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Devil’s Weed in Fort Bragg

The house that I live in is now 35 years old. It was constructed largely from the lumber produced out of a single redwood that had toppled to the ground a century before. Though the property is a product of 19th century acquisitions by my father's parents, this particular abode stems from my mother's imagination and willpower. For years after it was built my father grumbled, “Your mother's damn mansion.” After dinner in the "redwood mansion," often as not, he retreated down the hill to the log house my parents, with help from uncles, constructed by hand. When I say by hand, I mean that they cut down trees themselves, hewed the logs, cut the notches for the logs to fit together, and everything else required to build your own two bedroom log house. That home, which included a large living room, kitchen, sun porch, and covered back porch, always sloped ever so slightly toward the southwest. So much for the perfection of do-it-yourself construction.

The Albion River runs slightly southwest as well. That is, it takes nearly ninety degree turns every mile or so in the lower Albion, eventually arriving at its ocean mouth a tad farther southwest than the route of its main river source in the environs of Comptche.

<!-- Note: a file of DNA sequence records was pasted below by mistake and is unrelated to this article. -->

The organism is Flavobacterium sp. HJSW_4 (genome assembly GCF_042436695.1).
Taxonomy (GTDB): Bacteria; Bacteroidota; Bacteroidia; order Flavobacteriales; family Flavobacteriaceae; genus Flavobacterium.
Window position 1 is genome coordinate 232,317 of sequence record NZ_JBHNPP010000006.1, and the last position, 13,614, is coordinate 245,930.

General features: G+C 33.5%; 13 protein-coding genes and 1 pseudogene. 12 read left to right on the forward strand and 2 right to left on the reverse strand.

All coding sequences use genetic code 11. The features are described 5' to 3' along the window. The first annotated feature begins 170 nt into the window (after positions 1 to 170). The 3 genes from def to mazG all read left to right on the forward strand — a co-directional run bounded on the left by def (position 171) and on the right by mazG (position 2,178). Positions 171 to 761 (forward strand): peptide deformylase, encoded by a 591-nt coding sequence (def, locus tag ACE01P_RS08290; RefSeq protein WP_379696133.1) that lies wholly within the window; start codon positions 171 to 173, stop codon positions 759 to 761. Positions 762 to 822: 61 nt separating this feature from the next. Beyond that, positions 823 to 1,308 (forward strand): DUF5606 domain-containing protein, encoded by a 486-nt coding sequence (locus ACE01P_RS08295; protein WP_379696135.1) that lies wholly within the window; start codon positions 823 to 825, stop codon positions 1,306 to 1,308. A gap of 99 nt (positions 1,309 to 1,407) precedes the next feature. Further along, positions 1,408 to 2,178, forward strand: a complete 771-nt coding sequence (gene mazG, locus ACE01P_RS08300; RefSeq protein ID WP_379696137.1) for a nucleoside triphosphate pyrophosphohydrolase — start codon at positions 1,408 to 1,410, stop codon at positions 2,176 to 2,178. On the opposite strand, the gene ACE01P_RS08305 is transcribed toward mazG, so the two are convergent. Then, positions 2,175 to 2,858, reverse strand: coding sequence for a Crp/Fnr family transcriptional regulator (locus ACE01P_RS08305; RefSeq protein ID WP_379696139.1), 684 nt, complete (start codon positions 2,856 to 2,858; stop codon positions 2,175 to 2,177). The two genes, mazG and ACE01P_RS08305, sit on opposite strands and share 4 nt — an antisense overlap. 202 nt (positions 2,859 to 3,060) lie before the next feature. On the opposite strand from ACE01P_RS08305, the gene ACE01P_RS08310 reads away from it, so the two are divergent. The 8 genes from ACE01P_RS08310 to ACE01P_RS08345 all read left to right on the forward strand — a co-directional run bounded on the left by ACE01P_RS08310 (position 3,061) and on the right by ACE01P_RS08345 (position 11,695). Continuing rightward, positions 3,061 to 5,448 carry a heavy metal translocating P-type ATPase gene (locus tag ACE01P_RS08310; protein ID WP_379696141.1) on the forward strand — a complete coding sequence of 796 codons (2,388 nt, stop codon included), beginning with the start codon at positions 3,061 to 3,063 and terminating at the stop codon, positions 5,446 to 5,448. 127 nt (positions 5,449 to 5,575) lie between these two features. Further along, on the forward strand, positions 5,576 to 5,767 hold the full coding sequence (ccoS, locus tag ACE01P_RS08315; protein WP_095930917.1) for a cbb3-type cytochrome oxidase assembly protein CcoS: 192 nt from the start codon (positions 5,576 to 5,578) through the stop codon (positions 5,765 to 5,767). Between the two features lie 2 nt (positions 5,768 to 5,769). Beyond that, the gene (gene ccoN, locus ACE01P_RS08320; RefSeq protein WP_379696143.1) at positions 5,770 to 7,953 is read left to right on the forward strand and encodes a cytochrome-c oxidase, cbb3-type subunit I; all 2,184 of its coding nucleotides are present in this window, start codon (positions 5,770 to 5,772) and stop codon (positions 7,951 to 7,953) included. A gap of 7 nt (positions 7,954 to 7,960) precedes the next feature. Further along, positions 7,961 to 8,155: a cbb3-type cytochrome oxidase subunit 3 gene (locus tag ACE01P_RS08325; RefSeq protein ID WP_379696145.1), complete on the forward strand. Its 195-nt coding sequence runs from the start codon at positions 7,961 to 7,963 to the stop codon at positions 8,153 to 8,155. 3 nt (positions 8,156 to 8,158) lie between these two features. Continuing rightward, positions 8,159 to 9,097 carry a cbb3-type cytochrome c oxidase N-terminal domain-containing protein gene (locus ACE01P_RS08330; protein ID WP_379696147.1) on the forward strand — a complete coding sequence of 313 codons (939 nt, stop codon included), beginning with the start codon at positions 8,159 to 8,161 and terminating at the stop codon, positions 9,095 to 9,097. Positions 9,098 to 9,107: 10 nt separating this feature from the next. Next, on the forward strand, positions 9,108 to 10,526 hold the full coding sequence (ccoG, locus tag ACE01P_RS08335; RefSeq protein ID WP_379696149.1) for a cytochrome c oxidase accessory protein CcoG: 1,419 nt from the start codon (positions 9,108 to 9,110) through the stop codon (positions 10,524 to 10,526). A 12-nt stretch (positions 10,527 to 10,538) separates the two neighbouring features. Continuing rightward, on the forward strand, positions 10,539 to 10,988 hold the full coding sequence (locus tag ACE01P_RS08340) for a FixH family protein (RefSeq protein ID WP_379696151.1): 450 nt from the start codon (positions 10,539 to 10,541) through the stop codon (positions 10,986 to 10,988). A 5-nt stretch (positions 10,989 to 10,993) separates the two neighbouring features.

That last paragraph presupposes that the Albion River runs, which it does not. For the last three years the Albion has ceased flowing from fresh water to tidewater in mid-summer. Last year this occurred as early as the Fourth of July. Here on the Macdonald Ranch there are multiple locations where you can walk right across the river bottom without muddying your shoes or boots.

McKay Gulch, which runs north to south through the western portion of the Macdonald Ranch, is dry. The headwaters for that same gulch was the original water source for my Macdonald ancestors in the 19th century. They constructed a wooden flume that ran the better part of a mile to their house just above the river's flood plain.

A third of a mile to the west, an unnamed gulch stream is bone dry. In my childhood my sisters and I used to carry fresh water for our log house when the underground galvanized water pipes from a spring and tank up the hill (above even this house) froze solid. This seemed to happen every winter a half century and more ago. My older sisters would put on thick socks and rubber boots and pretend to skate on the frozen ponds in the bottom lands. In the present day, those two gulches to the west have been dry for months, not just due to the drought, but also because people living on the south side of the Little River Airport Road are using all the water from the underground springs which used to flow into those gulches.